Home » Americans and America

Americans and America

Over the past 20 or so years that I’ve been travelling, I have overheard conversations between fellow travellers discussing an entire nation of people, those being Americans. This most recently enforced by an overheard conversation whilst in America.

“Only 5% of Americans have a passport” has been tossed around carelessly without a likely reason as to why this may be the case.

“Americans rarely travel outside of their own country” is another gem which people aren’t super keen to investigate. So what could possibly be the reason for this?

Grand Prismatic Springs - Yellowstone

Why travel to America?

Well, for a start America is 3,717,792 square miles in size which means its 2.5 times the size of the European Union. It’s made up of 50 States which all claim to, and typically do have their own identity, landscape and breed of people. I mean, you compare Alaska to Hawaii, or Mississippi in the deep south to Washington State in the Northwest and you’ll see they are all very unique. I don’t mean just a little different, they have a completely opposing landscapes, temperatures, music, cuisine and history. Mississippi has an infamous slaving past whereas Alaska shares tales of early settlers setting up homesteads, and to this day native American languages are still spoken. Now think of all the states in between and that goes a long way towards explaining why Americans are in no hurry to leave the USA.

Mount Rainier National Park

If I was American I can appreciate why I would want to see some of my own country before I visit the rest of the world, a mistake I made with my own place of origin, New Zealand.

Grand Canyon National Park

Just for the record I have been travelling a long time and met many Americans throughout my journeys outside of the USA. I have also met many other nationalities and wouldn’t have the audacity to describe any one as ‘more stupid’ or ‘more loud’ than others.

Many people I know are happy with a ‘stay-cation’ and more comfortable with a familiar language, reliable food and just prefer being able to drink the tap water without fear of becoming sick. Plus, it is nice to live and travel in a country which is so fiercely patriotic; something i’m always proud of Kiwi’s (those from New Zealand) demonstrate so strongly.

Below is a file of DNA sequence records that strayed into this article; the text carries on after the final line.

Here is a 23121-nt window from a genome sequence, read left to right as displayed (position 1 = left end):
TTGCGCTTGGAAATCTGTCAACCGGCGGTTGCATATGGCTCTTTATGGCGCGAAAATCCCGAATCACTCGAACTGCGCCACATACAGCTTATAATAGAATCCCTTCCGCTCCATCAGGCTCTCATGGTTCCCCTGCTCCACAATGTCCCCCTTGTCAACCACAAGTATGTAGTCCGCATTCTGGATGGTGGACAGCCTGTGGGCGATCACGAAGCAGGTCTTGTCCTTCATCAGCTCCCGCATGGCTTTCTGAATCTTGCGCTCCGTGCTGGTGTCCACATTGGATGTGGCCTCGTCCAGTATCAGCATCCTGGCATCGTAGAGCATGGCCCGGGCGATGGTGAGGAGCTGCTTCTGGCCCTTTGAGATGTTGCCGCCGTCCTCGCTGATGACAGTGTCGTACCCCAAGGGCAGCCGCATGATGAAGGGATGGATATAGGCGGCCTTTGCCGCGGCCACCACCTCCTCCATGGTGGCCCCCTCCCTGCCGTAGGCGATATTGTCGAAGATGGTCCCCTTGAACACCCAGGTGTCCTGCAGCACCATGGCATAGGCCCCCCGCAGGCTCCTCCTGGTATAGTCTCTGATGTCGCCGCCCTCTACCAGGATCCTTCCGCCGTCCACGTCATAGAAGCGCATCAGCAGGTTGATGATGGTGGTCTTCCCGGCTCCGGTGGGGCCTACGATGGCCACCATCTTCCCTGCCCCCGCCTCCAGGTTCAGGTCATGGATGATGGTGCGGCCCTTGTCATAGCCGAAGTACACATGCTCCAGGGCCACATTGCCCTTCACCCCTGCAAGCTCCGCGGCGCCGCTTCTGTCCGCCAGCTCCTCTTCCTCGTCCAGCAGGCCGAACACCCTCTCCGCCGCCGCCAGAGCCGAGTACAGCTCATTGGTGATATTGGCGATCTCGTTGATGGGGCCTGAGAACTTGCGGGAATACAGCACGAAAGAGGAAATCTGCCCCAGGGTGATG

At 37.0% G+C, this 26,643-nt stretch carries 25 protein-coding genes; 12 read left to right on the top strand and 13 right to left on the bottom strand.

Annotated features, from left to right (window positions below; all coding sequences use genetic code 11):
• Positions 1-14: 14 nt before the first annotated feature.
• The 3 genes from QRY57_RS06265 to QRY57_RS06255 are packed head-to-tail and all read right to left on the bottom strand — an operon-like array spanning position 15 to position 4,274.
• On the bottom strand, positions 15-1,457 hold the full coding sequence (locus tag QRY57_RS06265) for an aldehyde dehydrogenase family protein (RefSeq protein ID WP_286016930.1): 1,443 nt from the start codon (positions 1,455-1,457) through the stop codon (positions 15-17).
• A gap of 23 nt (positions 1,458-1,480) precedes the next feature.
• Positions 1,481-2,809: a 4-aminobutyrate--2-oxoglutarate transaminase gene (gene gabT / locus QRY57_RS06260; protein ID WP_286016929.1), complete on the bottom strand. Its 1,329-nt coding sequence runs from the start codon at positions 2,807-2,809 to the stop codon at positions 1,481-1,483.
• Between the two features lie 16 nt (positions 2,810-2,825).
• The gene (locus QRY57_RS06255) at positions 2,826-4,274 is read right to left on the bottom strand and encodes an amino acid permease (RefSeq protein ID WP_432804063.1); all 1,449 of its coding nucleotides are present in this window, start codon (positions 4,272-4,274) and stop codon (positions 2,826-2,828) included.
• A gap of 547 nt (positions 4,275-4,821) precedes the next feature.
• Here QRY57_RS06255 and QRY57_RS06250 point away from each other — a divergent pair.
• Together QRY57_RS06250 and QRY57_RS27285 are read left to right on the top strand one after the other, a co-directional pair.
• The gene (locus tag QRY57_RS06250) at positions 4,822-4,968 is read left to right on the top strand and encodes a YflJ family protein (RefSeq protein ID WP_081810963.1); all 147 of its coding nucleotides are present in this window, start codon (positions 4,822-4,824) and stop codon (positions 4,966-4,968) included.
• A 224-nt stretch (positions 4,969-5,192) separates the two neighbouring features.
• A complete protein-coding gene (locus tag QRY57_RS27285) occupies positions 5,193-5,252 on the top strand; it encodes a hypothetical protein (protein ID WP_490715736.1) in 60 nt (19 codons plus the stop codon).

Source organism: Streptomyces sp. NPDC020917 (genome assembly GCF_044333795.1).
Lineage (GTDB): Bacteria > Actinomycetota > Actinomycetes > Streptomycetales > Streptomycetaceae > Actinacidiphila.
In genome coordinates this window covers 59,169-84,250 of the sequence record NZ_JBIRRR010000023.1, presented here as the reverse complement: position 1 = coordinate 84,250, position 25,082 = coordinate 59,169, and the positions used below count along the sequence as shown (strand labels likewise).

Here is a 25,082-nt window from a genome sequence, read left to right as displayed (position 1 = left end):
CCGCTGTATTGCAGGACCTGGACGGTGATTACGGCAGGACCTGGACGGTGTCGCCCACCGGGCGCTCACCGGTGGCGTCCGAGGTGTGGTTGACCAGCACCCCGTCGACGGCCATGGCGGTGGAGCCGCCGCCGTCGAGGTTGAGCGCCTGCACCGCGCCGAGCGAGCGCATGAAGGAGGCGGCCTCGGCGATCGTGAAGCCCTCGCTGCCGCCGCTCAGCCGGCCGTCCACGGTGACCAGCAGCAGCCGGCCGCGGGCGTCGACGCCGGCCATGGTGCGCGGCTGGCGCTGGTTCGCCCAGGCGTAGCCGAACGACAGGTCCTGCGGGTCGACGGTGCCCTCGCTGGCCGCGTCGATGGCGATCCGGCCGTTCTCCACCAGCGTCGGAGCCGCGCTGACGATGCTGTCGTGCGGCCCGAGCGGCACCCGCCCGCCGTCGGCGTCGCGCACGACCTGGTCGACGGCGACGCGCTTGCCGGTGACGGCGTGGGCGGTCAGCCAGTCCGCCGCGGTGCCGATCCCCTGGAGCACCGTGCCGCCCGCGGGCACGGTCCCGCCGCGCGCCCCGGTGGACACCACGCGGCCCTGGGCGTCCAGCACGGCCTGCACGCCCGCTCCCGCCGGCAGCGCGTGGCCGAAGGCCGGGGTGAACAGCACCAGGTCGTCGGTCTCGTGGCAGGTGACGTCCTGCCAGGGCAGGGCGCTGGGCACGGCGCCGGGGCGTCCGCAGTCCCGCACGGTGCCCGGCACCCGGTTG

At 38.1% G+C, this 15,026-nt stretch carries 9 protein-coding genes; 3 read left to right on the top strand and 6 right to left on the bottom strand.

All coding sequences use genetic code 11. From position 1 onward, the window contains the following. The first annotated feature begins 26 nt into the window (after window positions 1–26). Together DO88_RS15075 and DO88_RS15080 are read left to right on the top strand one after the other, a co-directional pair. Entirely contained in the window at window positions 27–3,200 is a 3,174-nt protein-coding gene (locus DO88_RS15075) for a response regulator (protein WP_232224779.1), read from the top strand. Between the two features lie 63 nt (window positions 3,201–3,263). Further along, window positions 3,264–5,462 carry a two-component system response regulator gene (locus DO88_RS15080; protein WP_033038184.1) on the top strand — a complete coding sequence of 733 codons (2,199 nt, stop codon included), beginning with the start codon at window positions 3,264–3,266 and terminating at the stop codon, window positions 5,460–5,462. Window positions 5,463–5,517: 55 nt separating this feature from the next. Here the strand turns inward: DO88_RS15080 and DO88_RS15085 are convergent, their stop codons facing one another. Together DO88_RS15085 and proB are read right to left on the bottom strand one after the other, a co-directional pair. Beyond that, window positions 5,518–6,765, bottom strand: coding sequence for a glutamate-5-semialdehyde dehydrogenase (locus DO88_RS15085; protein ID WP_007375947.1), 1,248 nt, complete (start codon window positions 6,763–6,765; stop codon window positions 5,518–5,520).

Monument Valley Tribal Land
Monument Valley Tribal Land

I once heard a traveller complaining that Americans were to blame for coming to a country and paying the asking price without bartering, therefore driving up the prices for other travellers. Firstly this doesn’t support the “Americans never travel rule” and for the record, when there is mass tourism to the point where it can be relied on as a steady income, that is one of the primary reasons for soaring prices in tourist destinations. I mean is this really something we can pin on Americas? I think not.

Another reason as to why US citizens may not travel internationally as often, is the typical holiday annual entitlement for an American is two weeks, yes thats right, 14 days. This improves through long term employment but seriously, 14 days is not a big chunk of time to plan for holidays.

Yellowstone National Park

If I only had two weeks holiday would I want to board a plane, deal with jet lag, travel around, fly back and deal with jet lag again before going back to work? Well, yes, I probably would but I can also understand why many wouldn’t.

Would I want to quit my job to travel and lose all the benefits I had built up? Again, this probably wouldn’t phase me but I can see why it would be an issue for people, especially if had, or was to start a family.

I have travelled to the states many times and I’ve had some amazing and vastly contrasting experiences. My first trip explored the red rock deserts and cascading canyons of Americas southwest, followed by the lush Adirondack mountains of eastern New York State. I’ve rafted the full length of the Grand Canyons Colorado River for 8 days with no phone service or human contact outside our group, and hiked across glaciers in Alaska’s Wrangell-St Elias National Park. I’ve walked the national park trails of the Northwest and most recently spent a wintery week in Yellowstone searching for wolves. All extremely different environments, temperatures, views and well, just unique experiences.

Wrangell-St Elias National Park Glacier

So why do only 5% of Americans own a passport? Probably because their country is so varied, huge and accommodating that why would they need to leave? They have opted to explore their own backyard before seeing the rest of the world which I think is admirable

Why do Americans not see the rest of the world (this is factually wrong but anyway, moving along)? Well, because their back garden is really bloody beautiful.

American wildlife
American wildlife

Don’t simply take my word for it. If you’ve never thought of booking a trip to America outside of the major gateway long weekend, I urge you to just do it and see what makes the United States such a world class destination for travel.

Be sure to read this helpful info on applying for your ESTA first.

Happy travelling folks!

Hitting the trails - the best way to explore America
Hitting the trails – the best way to explore America



Leave a Reply